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Making holidays brighter, safer and less stressful

Posted: Sunday, December 12, 2004

It's unfortunate that the season of giving sometimes is the only time some of us remember those who are less fortunate.

The statistics, however, remind us that there are lots of people in need all around us. According to a recent report from the Agriculture Department, about 12.6 million American families didn't have enough food or worried about someone in the family going hungry last year. That's about 11.2 percent of all U.S. households.

Break the numbers down more and they say more than 36 million people, including 13 million children, experienced hunger or worried about it last year, The Associated Press reported.

The tangible results of hunger include children who have trouble at school, more illness among children and adults, less ability to purchase a balanced and nutritious diet and higher levels of anxiety for parents trying to make ends meet, Lynn Parker, the director of child nutrition of Bread for the World, a hunger relief organization, told the AP. Those things, in turn, put a dent in the overall health and productivity of a community.

Hunger in the world's wealthiest nation isn't acceptable, but we don't have to wait for government to do more. Each of us can play a role in helping eliminate hunger in our nation and our community by sharing what we have with others.

There are several helping organizations on the Kenai Peninsula that work to meet the needs of the hungry — including the Kenai Peninsula Food Bank, The Salvation Army and Love INC.

During this season of giving, we would encourage everyone to share what they can to help ease the plight of those who have less.

If you've heard it once, you've heard it a

thousand times: Don't drink and drive.

The admonition is worth repeating during the holidays, when alcohol tends to be a part of our celebrations.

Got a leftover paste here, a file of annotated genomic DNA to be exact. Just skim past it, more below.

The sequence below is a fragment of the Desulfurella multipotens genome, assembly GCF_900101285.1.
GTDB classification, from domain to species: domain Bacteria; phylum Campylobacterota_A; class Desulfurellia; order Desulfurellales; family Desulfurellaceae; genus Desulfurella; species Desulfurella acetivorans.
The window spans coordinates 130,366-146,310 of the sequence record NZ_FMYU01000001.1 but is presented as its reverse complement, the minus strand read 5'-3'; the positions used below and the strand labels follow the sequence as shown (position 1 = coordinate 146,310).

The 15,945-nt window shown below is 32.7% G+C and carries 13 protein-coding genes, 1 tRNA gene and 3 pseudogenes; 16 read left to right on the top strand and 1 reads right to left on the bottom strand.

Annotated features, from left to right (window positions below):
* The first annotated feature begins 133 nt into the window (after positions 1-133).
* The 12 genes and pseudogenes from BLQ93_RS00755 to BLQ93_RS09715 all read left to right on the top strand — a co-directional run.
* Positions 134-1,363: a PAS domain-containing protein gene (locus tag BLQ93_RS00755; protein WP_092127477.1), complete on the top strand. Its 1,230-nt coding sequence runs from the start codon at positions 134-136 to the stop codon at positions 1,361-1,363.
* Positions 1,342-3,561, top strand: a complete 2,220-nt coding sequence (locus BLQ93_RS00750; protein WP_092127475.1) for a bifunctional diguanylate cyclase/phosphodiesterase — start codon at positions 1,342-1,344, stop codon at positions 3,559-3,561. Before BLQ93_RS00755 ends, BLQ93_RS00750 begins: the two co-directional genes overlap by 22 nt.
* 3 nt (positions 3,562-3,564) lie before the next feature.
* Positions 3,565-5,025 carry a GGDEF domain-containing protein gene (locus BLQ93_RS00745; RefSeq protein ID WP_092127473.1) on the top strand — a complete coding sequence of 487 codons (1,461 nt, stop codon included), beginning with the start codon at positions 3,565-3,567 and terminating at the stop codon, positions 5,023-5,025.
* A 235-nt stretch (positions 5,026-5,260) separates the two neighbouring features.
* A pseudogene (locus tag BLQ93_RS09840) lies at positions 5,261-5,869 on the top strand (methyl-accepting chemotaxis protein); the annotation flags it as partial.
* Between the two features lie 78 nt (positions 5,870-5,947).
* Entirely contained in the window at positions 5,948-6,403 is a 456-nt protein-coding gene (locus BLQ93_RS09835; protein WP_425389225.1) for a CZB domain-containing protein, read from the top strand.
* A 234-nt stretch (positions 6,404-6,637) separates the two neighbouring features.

Our hope is that everyone who imbibes during the festivities that go from now through the New Year will resolve not to drink and drive. Not this year. Not next year. Not ever again.

It's just not worth the risk.

Unfortunately, many people live under the delusion that it's OK for them to drink and drive. They wrongly believe that their judgment isn't impaired when they drink — at least not enough to cause an accident or call attention to themselves. Or, they believe they live under some magic star that won't allow them to get into trouble. Some reason they know the roads too well to get into trouble; after all, home is just a short drive away.

Drunk drivers not only put themselves in danger, they also put the lives of all those on the road with them at risk.

Drinking and driving also can put a big dent in one's bank account — even if one is fortunate enough to escape being in an accident. Legal fees, fines, higher insurance rates and missed work are just a few of the ways the bar tab increases to astronomical proportions when one is arrested for drunk driving.

If you drink this holiday season, then give yourself and the rest of the community one of the following gifts: a nondrinking designated driver, cab fare home or a hotel room or other safe place to stay that will keep you off the road.

If you are hosting a party where alcohol will be served, be prepared to arrange for a ride home for your guests or invite them to spend the night. Also, plan activities so that the focus isn't just on drinking.

There's no reason for anyone to ruin everyone's holiday celebration by drinking and driving. An arrest — or worse — caused by driving while drunk is no way to start the new year.

A recent credit card survey by Myvesta,

a nonprofit consumer education organization, shows the average amount of credit card debt carried by individuals has risen 14.5 percent over the past year —from $2,294 in 2003 to $2,627 in 2004.

Americans have grown increasingly dependent on using plastic to make everyday purchases, including their fast food meals and groceries, notes Myvesta. Those credit cards get even more of a workout during the holiday season.

Nobody is asking you to turn into Scrooge for the holidays, but a little planning can help relieve take the pressure off in January and February when the bills start coming due. Some ideas:

Make your list and check it twice. Do you really need to give all those gifts?

Don't give pricey gifts because you feel guilty or pressured. Do you even remember what gifts you received or gave over the last few years?

Teach kids the value of giving by letting them donate good used toys and clothing to charity.

Create different holiday traditions that focus on time spent together, instead of time shopping.

Remember, most Americans are relying on the equity in their home to pay off their credit card debt. While that can provide temporary relief, equity will dry up and the debts will need to be paid. The advice from Myvesta is worth heeding: "If you find yourself charging everyday purchases and relying on debt to make ends meet, act quickly before the situation gets out of control."

Enjoy the holidays; don't get buried by them.



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